Remediation of potentially toxic elements using live, nuisance macroalgae
Read, Sarah Katharyn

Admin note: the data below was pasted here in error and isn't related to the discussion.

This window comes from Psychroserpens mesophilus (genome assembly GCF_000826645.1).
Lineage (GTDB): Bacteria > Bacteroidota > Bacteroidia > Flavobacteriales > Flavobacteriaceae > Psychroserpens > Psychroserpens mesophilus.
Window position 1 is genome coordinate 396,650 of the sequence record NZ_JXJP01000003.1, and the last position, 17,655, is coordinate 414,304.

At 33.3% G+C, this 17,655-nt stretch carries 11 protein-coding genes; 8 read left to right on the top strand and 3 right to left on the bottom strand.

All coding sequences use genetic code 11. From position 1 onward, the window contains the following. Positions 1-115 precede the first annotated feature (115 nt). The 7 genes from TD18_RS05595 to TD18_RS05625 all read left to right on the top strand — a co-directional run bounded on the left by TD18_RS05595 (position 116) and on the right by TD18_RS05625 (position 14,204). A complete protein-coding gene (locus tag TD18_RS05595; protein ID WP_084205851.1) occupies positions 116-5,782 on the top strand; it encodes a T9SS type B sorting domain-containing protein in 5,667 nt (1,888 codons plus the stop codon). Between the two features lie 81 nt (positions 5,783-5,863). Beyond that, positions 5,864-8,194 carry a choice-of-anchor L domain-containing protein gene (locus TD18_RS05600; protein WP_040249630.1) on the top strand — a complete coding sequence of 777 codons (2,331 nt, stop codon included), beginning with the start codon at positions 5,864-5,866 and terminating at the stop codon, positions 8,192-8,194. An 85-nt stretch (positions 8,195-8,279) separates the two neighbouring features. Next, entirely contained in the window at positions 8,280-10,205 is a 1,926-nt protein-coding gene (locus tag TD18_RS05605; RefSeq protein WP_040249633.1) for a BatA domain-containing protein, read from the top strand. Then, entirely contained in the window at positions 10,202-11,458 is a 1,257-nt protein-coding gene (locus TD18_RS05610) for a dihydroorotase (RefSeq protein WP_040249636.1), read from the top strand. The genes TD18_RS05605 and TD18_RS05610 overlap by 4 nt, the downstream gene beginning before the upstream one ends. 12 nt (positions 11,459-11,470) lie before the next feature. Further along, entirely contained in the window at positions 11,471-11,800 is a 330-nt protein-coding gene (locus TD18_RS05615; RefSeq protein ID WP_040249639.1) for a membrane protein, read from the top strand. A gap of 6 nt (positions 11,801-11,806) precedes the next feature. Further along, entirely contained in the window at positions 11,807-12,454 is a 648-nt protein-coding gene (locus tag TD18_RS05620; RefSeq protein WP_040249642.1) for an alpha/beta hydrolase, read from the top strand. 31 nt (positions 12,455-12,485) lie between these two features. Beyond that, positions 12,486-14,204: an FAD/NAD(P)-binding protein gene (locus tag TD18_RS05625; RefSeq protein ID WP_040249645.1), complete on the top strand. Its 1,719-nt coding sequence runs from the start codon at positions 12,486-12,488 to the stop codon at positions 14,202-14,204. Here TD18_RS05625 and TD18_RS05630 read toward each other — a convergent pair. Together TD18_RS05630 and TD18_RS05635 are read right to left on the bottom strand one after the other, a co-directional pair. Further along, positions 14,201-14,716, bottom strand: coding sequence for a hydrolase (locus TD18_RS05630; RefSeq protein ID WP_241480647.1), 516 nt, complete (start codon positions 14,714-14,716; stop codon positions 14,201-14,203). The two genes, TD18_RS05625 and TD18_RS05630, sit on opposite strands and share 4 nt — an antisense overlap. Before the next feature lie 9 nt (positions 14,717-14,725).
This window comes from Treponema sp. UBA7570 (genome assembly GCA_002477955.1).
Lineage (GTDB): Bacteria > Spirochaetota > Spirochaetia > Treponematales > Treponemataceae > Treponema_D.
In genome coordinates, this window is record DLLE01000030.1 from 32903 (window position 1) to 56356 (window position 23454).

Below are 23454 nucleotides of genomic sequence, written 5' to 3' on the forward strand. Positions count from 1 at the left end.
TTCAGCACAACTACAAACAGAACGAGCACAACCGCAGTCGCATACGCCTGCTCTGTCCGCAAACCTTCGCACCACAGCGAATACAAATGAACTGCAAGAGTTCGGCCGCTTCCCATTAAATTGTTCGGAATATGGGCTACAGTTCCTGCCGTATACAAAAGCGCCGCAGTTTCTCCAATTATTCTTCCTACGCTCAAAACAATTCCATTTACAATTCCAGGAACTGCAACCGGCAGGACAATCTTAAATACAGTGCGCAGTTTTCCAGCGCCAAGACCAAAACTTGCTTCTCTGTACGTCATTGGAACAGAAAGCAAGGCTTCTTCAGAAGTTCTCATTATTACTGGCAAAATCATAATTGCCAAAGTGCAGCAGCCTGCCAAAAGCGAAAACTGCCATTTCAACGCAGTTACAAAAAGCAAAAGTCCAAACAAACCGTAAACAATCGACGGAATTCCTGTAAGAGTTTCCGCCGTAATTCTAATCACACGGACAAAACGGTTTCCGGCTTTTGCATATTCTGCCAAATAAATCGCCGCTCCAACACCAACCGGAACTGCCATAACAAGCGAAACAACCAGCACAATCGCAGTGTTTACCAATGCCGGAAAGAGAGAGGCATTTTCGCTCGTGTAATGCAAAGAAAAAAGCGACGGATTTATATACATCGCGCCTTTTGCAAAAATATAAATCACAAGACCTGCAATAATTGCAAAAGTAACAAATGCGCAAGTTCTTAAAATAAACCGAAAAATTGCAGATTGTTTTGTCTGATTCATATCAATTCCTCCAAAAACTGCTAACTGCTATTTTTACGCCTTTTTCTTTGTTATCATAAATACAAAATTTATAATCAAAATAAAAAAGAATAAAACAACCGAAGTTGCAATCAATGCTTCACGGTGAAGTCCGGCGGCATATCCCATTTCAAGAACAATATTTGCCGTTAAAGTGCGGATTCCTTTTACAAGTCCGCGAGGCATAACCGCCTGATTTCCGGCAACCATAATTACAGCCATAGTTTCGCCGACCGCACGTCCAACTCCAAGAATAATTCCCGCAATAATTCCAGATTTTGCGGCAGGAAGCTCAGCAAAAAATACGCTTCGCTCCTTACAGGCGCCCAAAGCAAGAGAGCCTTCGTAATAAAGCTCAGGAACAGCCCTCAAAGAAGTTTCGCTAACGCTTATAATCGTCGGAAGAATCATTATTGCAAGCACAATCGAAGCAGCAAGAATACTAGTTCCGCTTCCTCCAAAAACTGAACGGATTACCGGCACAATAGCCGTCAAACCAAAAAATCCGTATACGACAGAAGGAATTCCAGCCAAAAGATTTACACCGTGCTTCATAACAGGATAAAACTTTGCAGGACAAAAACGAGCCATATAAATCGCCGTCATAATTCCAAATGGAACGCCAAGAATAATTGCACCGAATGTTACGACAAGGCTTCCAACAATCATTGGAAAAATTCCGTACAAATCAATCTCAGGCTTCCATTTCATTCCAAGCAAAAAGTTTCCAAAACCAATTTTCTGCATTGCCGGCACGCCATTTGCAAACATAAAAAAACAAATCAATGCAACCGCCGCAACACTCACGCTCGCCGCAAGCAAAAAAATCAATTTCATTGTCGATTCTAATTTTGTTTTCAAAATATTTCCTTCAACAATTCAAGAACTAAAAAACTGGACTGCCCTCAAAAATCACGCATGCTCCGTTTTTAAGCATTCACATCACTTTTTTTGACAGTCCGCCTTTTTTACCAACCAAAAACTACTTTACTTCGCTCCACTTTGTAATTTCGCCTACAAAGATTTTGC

Rapid industrialisation over the last century has led to the rise of complex pollution issues in freshwater and marine environments. Pollutants from industrial, domestic, and municipal sources include antibiotics, nutrients, and, most notably, potentially toxic elements (PTEs). PTEs include heavy metals, light metals, and metalloids that pose dose-dependent toxicity risks following acute or chronic exposure. These elements may be released directly into aquatic environments through the discharge of contaminated wastewaters or indirectly through urban or agricultural runoff. Although at trace or diffuse concentrations these elements do not pose significant toxicity risks, they are persistent, accumulating in primary producers and magnifying through trophic levels in a process of biomagnification. The main actors for this initial accumulation in aquatic ecosystems are micro- and macroalgae. Algae are a ubiquitous, prolific and diverse class of primary producers that accumulate PTEs through passive and active mechanisms. This accumulation is achieved through essential resource scavenging mechanisms that improve trace micronutrient utilisation in algae. Though PTE magnification poses ecological or environmental risks in the natural environment, it has distinguished algae as potentially powerful and sustainable wastewater treatment tools for the sorption and accumulation of PTEs. Conventional wastewater treatment methods exist for managing the direct release of PTEs, however, these conventional methods are often expensive, energy-intensive, and inefficient at mg L-1 concentrations of PTEs. Algae may be able to mitigate these shortcomings by providing accessible and effective removal of PTEs. This Ph.D. project assessed the efficacy of live Cladophora sp., C. parriaudii and C. coelothrix, to be used for sustainable PTE remediation. These algae species were selected as they are able to flourish in eutrophied environments and have been observed to accumulate a range of essential and nonessential PTEs. Four PTEs were investigated during this study, i.e. Se, Cu, Mn, and V, and were selected based on their prevalence in the environment, industrial wastewaters, or their economic value if recovered. To provide a full suitability and sustainability assessment of these algal sorbents, experiments were conducted to identify fundamental tolerance, optimal exposure period for PTE removal, PTE accumulation mechanism, and biomass reuse potential. The first set of experiments summarised fundamental information on PTE toxicity and removal displayed by each Cladophora species following prolonged PTE exposure. Several concentrations were tested (0.0, 1.0. 2.0, 5.0, 10, and 20 mg L-1 for Se, Mn and V; 0.0, 0.1, 0.25, 0.5, 0.75, and 1.0 mg L-1 for Cu). The Cladophora species tolerance to these PTEs was determined using several metrics as proxies for productivity. These proxies included nutrient removal, pH change, pigmentation, and biomass yield. Whilst, PTE removal was quantified by analysing differences in initial and final PTE concentrations (Day 0 and 14, respectively). Both Cladophora species were able to maintain suitable productivity across all tested PTEs and PTE concentrations. Accumulation varied by species, PTE, and PTE dose. Notably, neither species achieved significant accumulation of Mn or V. C. parriaudii cultures accumulation varied from 0.11 – 2.75 mg g-1 DW and 0.062 – 0.58 mg g-1 DW for Se and Cu, respectively depending on PTE dose. These values corresponded to removal efficiency of 5.8 – 31 % and 15 – 42 % for Se and Cu, respectively. C. coelothrix also achieved accumulation between 0.51 – 2.5 mg g-1 DW and 0.071 – 0.51 mg g-1 DW for Se and Cu, respectively. These values corresponded to removal efficiency of 9.9 – 16 % and 16 – 44 % for Se and Cu, respectively. Both species achieved peak Se and Cu uptake at 5.0 mg Se L-1 and 1.0 mg Cu L-1. Detailed time-course studies were next used to identify the optimal level of PTE exposure and the potential PTE sorption mechanism and location. To identify optimal exposure, frequent media sampling was used to quantify PTE removal during the exposure period (0.5 h, 1 h, 6 h, 24 h, 3 days (72 h), 7 days (168 h), and 14 days (336 h)). PTE sorption mechanism was estimated using a combination of adsorption kinetics modelling, Fourier Transform Infrared Spectrum, and Scanning Electron Microscopy. There were species- and PTE-specific differences in accumulation rate and potential sorption mechanism. C. parriaudii reached peak Se accumulation at the day 7 (168 h) sampling time, reaching 4.35 mg Se g-1 DW, and achieved peak Cu accumulation at the day 14 (336 h) sampling time (0.83 mg Cu g-1 DW). C. coelothrix reached peak Se and Cu accumulation at the day 14 (336 h) sampling time, reaching 2.45 mg Se g-1 DW and 0.93 mg Cu g-1 DW. In terms of potential sorption mechanisms, the tested species displayed different rates of removal depending on PTE, and displayed changes to FTIR spectra and SEM images that corresponded to these differences. Finally, a feasibility study was used to assess the reuse potential of each Cladophora species following PTE exposure. Specifically, three bioenergy conversion routes were assessed. Hydrothermal liquefaction, anaerobic digestion, and fermentation were selected based on literature review of bioenergy production options. Suitability, in terms of magnitude of fuel produced and cost of production, of each species was considered. Biochemical composition through the PTE exposure period helped to inform optimal exposure length for suitable biochemical status and theoretical estimates for bioenergy fuels. The PTE-loaded Cladophora species reported theoretical fuel production similar to other tested macroalgal feedstocks. Additionally, feedstock dosing optimisations were identified to mitigate complications associated with the high PTE content feedstock. Ultimately, this piece of work provided a full assessment of the application potential of each live algal sorbent quantifying fundamental tolerance and PTE removal, characterising PTE sorption mechanisms, and identifying opportunities and barriers to biomass reuse options. This research also identified a lack of standardisation in experimental methods within the biosorption literature, and highlighted opportunities for further research into pilot-scale application of algal sorbent technologies.